John Francis.

Annals, anecdotes, and legends [microform] : a chronicle of life assurance online

. (page 7 of 23)
Online LibraryJohn FrancisAnnals, anecdotes, and legends [microform] : a chronicle of life assurance → online text (page 7 of 23)
Font size
QR-code for this ebook


produced a volume " On the Nature and the Laws of
Chance;" in 1742, this was followed by his " Doctrine
of Annuities and Reversions," deduced from general
and evident principles, with tables showing the value
of joint and single lives. In 1752, he made an
additional contribution to the statistics of annuities, as
he published in his '' Select Exercises " a supplement,
wherein he gave new tables of the values of annuities
on two joint lives, and on the survivor of two lives,
more copious than hitherto. He first attempted to
compute the value of joint lives ; but as these were
still taken from the London Bills of Mortality, they
were by no means fit for general acceptance. He



Digitized by VjOOQ IC



llAISING THE DEVIL. 105

treated his subject, however, more broadly and clearly
than it had been previously treated, giving some of
the best tables of the values of life annuities, which
were published for many years. Though the manner
in which they might be computed had been shown
by Dr. Halley, it is to the self-taught Simpson we
are indebted for their practical application.

In 1760, M. Buffon published a further con-
tribution to the statistics of assurance, in a table of
the probabilities of life, estimated from the mortality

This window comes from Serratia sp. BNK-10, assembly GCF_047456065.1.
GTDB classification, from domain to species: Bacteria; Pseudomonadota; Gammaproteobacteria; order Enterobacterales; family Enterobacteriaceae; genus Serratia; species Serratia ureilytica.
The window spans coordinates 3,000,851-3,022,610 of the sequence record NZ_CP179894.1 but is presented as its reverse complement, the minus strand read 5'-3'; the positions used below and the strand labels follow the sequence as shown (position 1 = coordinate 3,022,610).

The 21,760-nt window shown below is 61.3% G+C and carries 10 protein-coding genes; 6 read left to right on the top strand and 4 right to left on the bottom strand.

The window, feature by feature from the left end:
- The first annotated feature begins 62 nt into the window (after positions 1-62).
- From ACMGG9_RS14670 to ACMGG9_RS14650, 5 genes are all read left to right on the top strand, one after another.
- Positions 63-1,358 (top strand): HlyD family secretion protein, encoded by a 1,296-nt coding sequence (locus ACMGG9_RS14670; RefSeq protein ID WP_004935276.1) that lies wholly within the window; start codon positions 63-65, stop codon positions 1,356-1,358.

bills of three parishes in Paris, and two country
parishes in its neighbourhood.

The following are some of his calculations : — *' By
this table," says the author, " we may bet 1 to 1
that a new-bom infant will live 8 years ; that a child
of one year old will live 33 years more, that a child
of full two years old will live 33 years and 5 months
more, that a man of thirty will live 28 years more ;
that a man of forty will live 22 years longer, and so
through the other ages."

Buffon adds, ^^ The age at which the longest life is
to be expected is 7, because we may lay an equal
wager, or 1 to 1, that a child of that age will live
42 years and 3 months longer. That at the age of
twelve or thirteen, we have lived a fourth part of our



Digitized by VjOOQ IC



106 ANNALS, ETC. OP LIPB ASSURANCE.

life, because we cannot reasonably expect to live
38 or 39 years longer ; that in like manner at the
age of 28 or 29, we have lived one-half of our life,
because we have but 28 years more to live; and
lastly, that before fifty we have lived three-fourths of
our life, because we can hope but for 16 or 17 years
more."

Some profound moral reflections followed these
estimates ; and as a critic of the day ^^ thought all
serious remarks out of place in an arithmetical
calculation, and that M. Buffon had better reserve
them for his book on beasts,*' the reader will not be
troubled with their repetition. He will not, however,
be displeased to read the remarks on this table, by
one of the annotators of the day.

"'For insuring for 1 year the life of a child of
three years old we ought to pay 10 per cent, for as it
has by M. Buffon's table an equal chance of living
40 years, it is 40 to 1 that it does not die in a year.
In the same manner we ought to pay but 3 per cent,
for insuring for 1 year tie life of a lad of nineteen
or twenty ; but 4 per cent, for insuring for 1 year
the life of a man of thirty-five ; and 5 per cent, per
annum for insuring for 1 year the life of a man of